Index

The following topics are discussed in this Help file:

adverbial
clause, main
clause, subordinate
conjunction
free predicative
interjection
negator
non-finite complement
object, direct
object, indirect
object, oblique
object predicative
predicator
subject
subject, anticipatory
subject predicative
subordinator
vocative


adverbial

We can recognize several types of adverbial. A basic type indicates various accompanying circumstances of the event/situation described in the clause: time, place, reason, condition, etc. The questions you may use to identify an adverbial are of the following types:

Place:
Where did it happen?
From where did he come?

Time:
When did it happen?
How often did it happen?
How long did he stay there?

Reason/cause:
Why did it happen?

Manner:
How did he do it?

Condition:
On what condition will it happen?

Note that there may be more than one adverbial in a clause.

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clause, main

A main clause is a clause which has a finite verb group functioning as predicator and which is not introduced by a a subordinator.

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clause, subordinate

A subordinate clause is a clause which has a non-finite verb group functioning as predicator and/or is introduced by a a subordinator:

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conjunction

A co-ordinating conjunction (and, but, or) is placed between the two co-ordinated elements, whereas a subordinating conjunction is placed first in the subordinate clause. Remember that the function of the subordinating conjunction is

Beyond this, the subordinating conjunction has no syntactic function in the subordinate clause.

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free predicative

A free predicative (fP) is a clause element made up of a noun phrase or an adjective phrase which ascribes a quality or property to the referent of the subject without being linked to the subject by means of a copula: He returned home happy and contented (‘he was happy and contented when he returned home’); A timid child, he never made many friends (‘he was a timid child, so he never made many friends’). Unlike subject predicatives and object predicatives, free predicatives do not have a fixed position in the clause but can be moved around fairly freely. An free predicative is never part of the complementation pattern of a verb.

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interjection

An interjection (Int) is a noise, word or phrase which can be inserted in utterances for a variety of purposes: to give vent to the speaker’s emotions (ouch, wow, hell, oh bother, oh dear), to attract somebody’s attention (hey), to indicate hesitation (well..). An interjection is never part of the complementation pattern of a verb.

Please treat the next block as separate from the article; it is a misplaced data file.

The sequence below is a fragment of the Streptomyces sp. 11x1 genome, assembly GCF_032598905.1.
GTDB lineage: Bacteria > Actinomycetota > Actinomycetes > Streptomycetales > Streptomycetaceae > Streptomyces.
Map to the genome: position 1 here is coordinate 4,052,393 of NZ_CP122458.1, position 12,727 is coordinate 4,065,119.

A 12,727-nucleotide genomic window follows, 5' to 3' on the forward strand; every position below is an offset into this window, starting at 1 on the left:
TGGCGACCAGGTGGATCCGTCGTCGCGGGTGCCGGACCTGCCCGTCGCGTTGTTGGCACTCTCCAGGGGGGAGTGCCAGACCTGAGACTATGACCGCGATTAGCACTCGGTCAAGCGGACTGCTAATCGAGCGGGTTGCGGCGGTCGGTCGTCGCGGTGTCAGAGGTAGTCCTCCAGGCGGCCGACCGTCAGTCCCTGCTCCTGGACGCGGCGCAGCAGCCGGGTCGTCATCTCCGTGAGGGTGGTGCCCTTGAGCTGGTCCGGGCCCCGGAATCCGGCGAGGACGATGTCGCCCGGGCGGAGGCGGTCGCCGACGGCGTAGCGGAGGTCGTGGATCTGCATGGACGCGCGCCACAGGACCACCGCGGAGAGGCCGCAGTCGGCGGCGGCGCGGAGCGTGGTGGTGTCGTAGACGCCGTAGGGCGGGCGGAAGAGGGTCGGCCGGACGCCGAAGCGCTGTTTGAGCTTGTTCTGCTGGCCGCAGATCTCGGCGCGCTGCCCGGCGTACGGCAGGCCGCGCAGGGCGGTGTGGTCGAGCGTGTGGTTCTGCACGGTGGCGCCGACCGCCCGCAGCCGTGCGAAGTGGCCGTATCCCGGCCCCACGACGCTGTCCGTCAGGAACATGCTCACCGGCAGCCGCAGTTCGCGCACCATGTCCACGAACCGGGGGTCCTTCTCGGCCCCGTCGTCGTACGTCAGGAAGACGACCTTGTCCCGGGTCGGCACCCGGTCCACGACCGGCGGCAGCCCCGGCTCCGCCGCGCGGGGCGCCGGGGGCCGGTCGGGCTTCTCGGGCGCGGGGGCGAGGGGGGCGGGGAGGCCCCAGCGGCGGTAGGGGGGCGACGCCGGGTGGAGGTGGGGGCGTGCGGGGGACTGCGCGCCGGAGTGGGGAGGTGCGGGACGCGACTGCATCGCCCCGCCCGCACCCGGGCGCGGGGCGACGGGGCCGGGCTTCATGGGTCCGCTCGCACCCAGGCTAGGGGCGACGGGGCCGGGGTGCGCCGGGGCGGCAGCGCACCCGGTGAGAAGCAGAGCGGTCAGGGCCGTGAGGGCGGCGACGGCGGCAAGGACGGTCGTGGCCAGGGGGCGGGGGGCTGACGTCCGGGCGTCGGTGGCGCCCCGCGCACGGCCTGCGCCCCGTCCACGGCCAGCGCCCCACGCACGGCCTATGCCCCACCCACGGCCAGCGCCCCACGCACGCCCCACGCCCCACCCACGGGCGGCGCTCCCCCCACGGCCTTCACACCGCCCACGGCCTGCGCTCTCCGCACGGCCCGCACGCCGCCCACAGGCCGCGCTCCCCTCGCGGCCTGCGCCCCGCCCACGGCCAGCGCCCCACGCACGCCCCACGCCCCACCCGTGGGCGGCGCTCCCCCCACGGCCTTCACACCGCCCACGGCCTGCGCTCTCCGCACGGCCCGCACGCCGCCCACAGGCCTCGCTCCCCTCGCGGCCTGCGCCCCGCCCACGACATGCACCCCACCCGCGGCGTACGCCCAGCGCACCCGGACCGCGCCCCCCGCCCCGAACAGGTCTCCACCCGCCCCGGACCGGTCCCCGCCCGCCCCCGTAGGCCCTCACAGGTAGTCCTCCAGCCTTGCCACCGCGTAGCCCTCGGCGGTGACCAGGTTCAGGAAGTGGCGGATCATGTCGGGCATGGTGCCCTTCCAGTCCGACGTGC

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negator

The negator not (or its contracted form n't) should be treated as part of the verb group, and consequently as part of the clause element predicator.

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non-finite complement

A non-finite complement (nfc) is a clause element required by certain intransitive and monotransitive verbs: He ended up writing a new book, She persuaded him to leave. The nfc is made up of an infinitive clause or an ing clause.

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object, direct

The direct object (dO) is the clause element which typically indicates the person/animal/thing affected by the action represented by the predicator. If in the clause The cat caught the rat you have identified caught as the predicator and The cat as the subject you should then go on to identify the direct object by asking the question What did the cat catch?. The answer is, the rat; thus, the rat is the direct object of the clause.

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object, indirect

The indirect object (iO) is the clause element which typically indicates the person who receives something (represented by the direct object) from somebody (represented by the subject). The indirect object is realized by a noun phrase (underlined in the following examples) placed before the direct object:

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object, oblique

The oblique object (oO) is a clause element which in one of its uses indicates a person who receives or loses/parts with something (in the first case the oO is an alternative realization of the indirect object). The oblique object is realized by a prepositional phrase (underlined in the following examples) placed after the direct object: